I had my bottle filled with Coke and had drank some ginger-ale at Rockpile. This seemed to settle my stomach and my wife’s positive energy had broken up the pity-party I had been having for myself. All of a sudden I was feeling strong and motivated again! Apparently it just took me 30 miles to really get warmed up…

By this point I was getting reports that Cole was 18 minutes ahead. So while I was focused on cutting into his lead as much as I could, my immediate concern was holding off Jim, who had closed to within about 3 minutes.

I missed a turn in the woods and had to backtrack a bit to get back on course, which gave Jim all the time he needed to catch up. We ran together for a while and while it was good to have some company, I was watching for any weaknesses that I could use to get ahead of him. One thing was certain- descending was NOT his weakness. When we hit the long, steep descents of Greek Peak again he flew down them! I was just trying to stay upright and nurse my battered quads down while Jim was practically sprinting. By the bottom of the mountain he had about a 400-meter lead again. However, climbing was a different story! While I was by no means feeling strong, I was climbing well and found that I could close any gap he gained pretty quickly.

I knew the long road climb out of the Tenkate’s Crossing AS would be my opportunity, so after a quick refill of Coke I used some strategery to run the road as hard as I could. It paid off as I had a sizeable gap at the top of the hill! I kept pressing hard through the rolling trail, riding that line just short of blowing up.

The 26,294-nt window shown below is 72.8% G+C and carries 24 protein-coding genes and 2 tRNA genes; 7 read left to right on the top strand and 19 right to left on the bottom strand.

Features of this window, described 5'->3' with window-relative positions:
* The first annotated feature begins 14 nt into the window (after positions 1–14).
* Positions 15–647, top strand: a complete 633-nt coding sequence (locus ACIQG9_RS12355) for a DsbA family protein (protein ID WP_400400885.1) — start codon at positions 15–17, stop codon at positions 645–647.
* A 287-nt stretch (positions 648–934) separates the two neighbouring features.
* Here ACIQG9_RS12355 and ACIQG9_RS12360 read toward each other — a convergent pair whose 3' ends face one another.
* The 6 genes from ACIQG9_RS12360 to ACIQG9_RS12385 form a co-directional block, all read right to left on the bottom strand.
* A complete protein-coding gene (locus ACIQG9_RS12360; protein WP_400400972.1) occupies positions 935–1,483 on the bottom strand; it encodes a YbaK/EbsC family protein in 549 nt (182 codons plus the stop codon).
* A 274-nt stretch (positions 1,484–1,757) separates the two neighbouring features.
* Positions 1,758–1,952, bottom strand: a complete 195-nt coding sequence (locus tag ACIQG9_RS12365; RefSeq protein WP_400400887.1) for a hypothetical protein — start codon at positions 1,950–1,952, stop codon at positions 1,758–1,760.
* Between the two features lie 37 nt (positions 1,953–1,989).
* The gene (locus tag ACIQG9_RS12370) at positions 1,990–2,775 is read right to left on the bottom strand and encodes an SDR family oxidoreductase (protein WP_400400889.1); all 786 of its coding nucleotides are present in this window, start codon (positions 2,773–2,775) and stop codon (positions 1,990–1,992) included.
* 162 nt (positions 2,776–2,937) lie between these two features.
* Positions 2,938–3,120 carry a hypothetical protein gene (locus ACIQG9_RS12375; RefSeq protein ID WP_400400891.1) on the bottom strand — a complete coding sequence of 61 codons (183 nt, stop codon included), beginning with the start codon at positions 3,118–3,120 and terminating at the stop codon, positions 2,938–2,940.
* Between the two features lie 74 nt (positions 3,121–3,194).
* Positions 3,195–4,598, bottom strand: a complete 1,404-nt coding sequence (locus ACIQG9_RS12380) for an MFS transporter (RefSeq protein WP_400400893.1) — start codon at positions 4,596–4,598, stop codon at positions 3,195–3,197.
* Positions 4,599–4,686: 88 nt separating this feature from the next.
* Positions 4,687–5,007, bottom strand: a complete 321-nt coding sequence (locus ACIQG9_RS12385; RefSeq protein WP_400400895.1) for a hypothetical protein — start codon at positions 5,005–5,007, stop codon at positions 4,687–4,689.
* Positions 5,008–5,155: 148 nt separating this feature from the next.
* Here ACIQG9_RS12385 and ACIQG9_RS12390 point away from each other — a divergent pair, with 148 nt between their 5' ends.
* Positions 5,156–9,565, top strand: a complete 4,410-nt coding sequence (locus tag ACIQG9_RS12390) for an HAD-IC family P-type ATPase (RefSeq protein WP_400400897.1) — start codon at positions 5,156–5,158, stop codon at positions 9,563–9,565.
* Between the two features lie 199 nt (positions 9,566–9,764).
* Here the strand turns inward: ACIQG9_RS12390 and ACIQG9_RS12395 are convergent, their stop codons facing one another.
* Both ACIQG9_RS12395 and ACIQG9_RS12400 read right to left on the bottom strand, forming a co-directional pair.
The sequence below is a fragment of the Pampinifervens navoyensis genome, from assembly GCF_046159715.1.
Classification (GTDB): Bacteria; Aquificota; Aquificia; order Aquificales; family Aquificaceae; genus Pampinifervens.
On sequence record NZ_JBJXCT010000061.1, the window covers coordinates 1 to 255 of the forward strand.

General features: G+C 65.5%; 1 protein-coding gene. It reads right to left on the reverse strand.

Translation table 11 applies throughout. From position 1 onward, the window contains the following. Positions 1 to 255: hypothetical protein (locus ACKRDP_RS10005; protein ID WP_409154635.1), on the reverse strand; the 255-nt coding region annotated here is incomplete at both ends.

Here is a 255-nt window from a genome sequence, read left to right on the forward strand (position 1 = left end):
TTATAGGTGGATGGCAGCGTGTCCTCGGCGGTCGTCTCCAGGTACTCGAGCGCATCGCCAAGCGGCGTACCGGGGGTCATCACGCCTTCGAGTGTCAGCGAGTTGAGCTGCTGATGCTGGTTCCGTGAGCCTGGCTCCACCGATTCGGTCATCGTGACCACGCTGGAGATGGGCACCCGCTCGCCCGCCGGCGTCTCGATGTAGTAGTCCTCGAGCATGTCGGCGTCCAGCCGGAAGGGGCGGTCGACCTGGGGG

I had no idea how far back Jim was, but at the last AS, Elizabeth Azze, Alli, and my parents were waiting and told me I had pulled back a few minutes on Cole. Again, this was good news, but I really didn’t want to cede second place so I rushed out on to the last section of trail before the finish.

Apparently I still had some sass left in me leaving the last AS

Apparently I still had some sass left in me leaving the last AS

 

I was tired but my stride still felt strong and smooth. Although it had been a day of ups and downs, this was easily the best I have felt in the late stages of a 50. The work I had done in the weeks leading up to the race was paying off as I felt I was still able to push.

The path around Hope Lake to the finish line is deceptively long. The finish is just across the lake and seems so close, but there is still almost a mile on the little paved path. The cheers from the line carried across though and helped to get me through. I was still running scared that Jim would catch me, and kept looking over my shoulder to make sure I wouldn’t be outkicked. It turns out that was unnecessary, as I had gained 20 minutes on him!

I finished 2nd overall in 8 hours and 24 minutes. 14 minutes behind Cole, but almost 20 minutes faster than I ran in 2014! This race gave me a lot of confidence for longer races in the future now that I am starting to gain the experience and strength needed.

It is a common theme in our sport that an ultra will show you a lot about yourself. A race will expose your vulnerabilities and reduce you to your core self. But it will also expose your strengths. You will find strength you didn’t know you had to keep pushing through the low points that inevitably come, and once you find it, this strength will stay with you in your life.

This, ladies and gentleman, is what love is!

This, ladies and gentleman, is what love is!

On this day I learned that sometimes the greatest strength can come not from within, but from those you surround yourself with. I would not have finished, much less run my best race thus far, had it not been for the love and support of my family, friends, teammates, and the trail running community.

At the finish with my parents and Alli

At the finish with my parents and Alli

Here is a video produced by the Virgil's Crest RD, Ian Golden from this years race.